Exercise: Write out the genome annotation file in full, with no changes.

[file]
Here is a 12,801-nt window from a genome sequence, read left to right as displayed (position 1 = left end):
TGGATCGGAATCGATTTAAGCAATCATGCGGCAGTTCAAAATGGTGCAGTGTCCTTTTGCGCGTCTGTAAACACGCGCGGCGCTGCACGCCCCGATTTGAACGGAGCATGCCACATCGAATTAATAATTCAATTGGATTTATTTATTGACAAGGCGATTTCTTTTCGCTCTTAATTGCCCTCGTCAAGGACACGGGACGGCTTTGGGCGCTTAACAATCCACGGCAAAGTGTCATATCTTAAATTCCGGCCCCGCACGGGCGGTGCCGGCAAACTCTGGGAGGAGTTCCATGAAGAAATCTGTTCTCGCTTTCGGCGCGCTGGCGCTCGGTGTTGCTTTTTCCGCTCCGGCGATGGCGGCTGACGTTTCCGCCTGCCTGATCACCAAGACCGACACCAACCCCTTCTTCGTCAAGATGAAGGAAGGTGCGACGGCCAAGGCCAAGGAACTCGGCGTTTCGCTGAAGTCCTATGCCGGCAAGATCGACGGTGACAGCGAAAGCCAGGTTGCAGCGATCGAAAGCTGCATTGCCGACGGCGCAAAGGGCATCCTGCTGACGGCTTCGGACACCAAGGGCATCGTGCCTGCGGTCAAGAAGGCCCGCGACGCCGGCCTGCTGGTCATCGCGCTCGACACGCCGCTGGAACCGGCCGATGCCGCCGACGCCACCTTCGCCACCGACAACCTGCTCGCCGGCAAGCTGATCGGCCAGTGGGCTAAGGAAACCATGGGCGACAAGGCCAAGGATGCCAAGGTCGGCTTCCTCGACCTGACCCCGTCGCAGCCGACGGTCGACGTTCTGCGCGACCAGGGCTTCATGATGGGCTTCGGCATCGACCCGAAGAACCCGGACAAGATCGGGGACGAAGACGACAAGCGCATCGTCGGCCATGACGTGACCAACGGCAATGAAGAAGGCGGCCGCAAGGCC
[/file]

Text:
Here is a 12,801-nt window from a genome sequence, read left to right as displayed (position 1 = left end):
TGGATCGGAATCGATTTAAGCAATCATGCGGCAGTTCAAAATGGTGCAGTGTCCTTTTGCGCGTCTGTAAACACGCGCGGCGCTGCACGCCCCGATTTGAACGGAGCATGCCACATCGAATTAATAATTCAATTGGATTTATTTATTGACAAGGCGATTTCTTTTCGCTCTTAATTGCCCTCGTCAAGGACACGGGACGGCTTTGGGCGCTTAACAATCCACGGCAAAGTGTCATATCTTAAATTCCGGCCCCGCACGGGCGGTGCCGGCAAACTCTGGGAGGAGTTCCATGAAGAAATCTGTTCTCGCTTTCGGCGCGCTGGCGCTCGGTGTTGCTTTTTCCGCTCCGGCGATGGCGGCTGACGTTTCCGCCTGCCTGATCACCAAGACCGACACCAACCCCTTCTTCGTCAAGATGAAGGAAGGTGCGACGGCCAAGGCCAAGGAACTCGGCGTTTCGCTGAAGTCCTATGCCGGCAAGATCGACGGTGACAGCGAAAGCCAGGTTGCAGCGATCGAAAGCTGCATTGCCGACGGCGCAAAGGGCATCCTGCTGACGGCTTCGGACACCAAGGGCATCGTGCCTGCGGTCAAGAAGGCCCGCGACGCCGGCCTGCTGGTCATCGCGCTCGACACGCCGCTGGAACCGGCCGATGCCGCCGACGCCACCTTCGCCACCGACAACCTGCTCGCCGGCAAGCTGATCGGCCAGTGGGCTAAGGAAACCATGGGCGACAAGGCCAAGGATGCCAAGGTCGGCTTCCTCGACCTGACCCCGTCGCAGCCGACGGTCGACGTTCTGCGCGACCAGGGCTTCATGATGGGCTTCGGCATCGACCCGAAGAACCCGGACAAGATCGGGGACGAAGACGACAAGCGCATCGTCGGCCATGACGTGACCAACGGCAATGAAGAAGGCGGCCGCAAGGCC